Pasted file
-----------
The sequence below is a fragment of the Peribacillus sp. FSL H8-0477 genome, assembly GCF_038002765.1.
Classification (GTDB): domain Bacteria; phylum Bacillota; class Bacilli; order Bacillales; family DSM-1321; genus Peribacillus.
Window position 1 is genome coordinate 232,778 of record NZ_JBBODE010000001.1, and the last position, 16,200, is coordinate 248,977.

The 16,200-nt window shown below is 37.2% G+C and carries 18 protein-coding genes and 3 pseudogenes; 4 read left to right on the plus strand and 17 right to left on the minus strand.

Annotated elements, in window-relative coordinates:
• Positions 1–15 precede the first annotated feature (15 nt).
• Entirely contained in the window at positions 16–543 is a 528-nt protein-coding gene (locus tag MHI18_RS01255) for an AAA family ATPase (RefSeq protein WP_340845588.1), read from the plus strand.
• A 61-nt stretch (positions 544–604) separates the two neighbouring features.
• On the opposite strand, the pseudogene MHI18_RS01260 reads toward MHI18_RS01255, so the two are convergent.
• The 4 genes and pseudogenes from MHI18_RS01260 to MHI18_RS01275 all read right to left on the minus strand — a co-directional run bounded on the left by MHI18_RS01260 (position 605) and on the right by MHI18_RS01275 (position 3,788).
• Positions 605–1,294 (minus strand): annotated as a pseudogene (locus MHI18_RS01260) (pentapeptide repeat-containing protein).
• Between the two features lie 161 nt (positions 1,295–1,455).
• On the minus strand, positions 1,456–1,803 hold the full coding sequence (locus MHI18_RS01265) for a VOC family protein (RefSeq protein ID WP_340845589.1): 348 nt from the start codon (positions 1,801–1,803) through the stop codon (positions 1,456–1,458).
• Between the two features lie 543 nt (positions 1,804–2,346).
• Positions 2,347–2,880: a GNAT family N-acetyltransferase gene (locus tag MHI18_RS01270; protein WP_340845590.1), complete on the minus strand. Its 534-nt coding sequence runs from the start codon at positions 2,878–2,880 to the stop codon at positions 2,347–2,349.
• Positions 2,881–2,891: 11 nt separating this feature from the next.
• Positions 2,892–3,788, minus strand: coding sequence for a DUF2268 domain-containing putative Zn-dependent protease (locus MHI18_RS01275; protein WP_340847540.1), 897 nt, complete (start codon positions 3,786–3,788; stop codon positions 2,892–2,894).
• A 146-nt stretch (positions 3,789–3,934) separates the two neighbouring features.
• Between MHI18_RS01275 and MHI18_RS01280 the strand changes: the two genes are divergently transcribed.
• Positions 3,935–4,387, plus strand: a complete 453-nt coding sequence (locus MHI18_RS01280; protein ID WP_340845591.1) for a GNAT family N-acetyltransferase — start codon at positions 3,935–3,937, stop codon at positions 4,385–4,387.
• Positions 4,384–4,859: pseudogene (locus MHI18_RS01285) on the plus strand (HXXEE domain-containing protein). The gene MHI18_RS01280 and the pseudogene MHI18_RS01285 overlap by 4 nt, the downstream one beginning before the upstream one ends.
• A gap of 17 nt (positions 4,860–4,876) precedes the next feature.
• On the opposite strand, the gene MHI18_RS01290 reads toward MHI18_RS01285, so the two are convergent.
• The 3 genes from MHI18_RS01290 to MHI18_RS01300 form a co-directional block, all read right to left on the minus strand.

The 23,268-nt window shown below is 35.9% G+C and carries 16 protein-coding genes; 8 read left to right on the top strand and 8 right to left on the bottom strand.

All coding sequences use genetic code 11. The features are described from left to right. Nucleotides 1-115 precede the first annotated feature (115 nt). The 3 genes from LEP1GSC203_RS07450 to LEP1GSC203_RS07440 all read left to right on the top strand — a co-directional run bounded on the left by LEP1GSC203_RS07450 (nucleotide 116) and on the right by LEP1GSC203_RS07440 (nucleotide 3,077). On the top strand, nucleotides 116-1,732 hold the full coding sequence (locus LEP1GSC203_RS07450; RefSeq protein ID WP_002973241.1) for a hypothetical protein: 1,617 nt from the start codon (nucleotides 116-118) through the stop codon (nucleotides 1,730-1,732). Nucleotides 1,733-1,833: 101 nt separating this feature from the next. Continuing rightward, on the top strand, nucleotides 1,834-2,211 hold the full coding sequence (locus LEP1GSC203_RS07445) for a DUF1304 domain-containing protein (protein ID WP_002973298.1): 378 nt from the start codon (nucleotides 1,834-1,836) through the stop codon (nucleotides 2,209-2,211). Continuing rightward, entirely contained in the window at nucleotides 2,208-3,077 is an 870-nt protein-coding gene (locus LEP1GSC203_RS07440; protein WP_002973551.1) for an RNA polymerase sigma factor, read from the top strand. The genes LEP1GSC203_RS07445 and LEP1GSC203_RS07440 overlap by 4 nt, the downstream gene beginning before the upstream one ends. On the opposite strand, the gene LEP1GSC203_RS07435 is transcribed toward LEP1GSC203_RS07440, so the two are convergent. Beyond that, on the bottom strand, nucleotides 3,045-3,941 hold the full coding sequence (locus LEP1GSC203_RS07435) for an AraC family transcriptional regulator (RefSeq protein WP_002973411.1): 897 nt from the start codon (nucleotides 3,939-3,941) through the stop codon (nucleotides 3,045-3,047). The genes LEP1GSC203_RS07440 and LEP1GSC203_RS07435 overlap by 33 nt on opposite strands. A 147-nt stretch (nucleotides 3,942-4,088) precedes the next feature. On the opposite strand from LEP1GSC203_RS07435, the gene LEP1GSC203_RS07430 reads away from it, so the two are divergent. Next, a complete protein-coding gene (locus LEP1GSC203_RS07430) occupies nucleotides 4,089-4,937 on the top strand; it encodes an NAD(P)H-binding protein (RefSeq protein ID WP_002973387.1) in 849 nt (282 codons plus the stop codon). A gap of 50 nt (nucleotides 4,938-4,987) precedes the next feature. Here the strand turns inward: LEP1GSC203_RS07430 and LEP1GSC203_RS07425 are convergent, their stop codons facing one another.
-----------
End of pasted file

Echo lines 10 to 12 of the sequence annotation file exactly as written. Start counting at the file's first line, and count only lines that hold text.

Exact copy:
• The 4 genes and pseudogenes from MHI18_RS01260 to MHI18_RS01275 all read right to left on the minus strand — a co-directional run bounded on the left by MHI18_RS01260 (position 605) and on the right by MHI18_RS01275 (position 3,788).
• Positions 605–1,294 (minus strand): annotated as a pseudogene (locus MHI18_RS01260) (pentapeptide repeat-containing protein).
• Between the two features lie 161 nt (positions 1,295–1,455).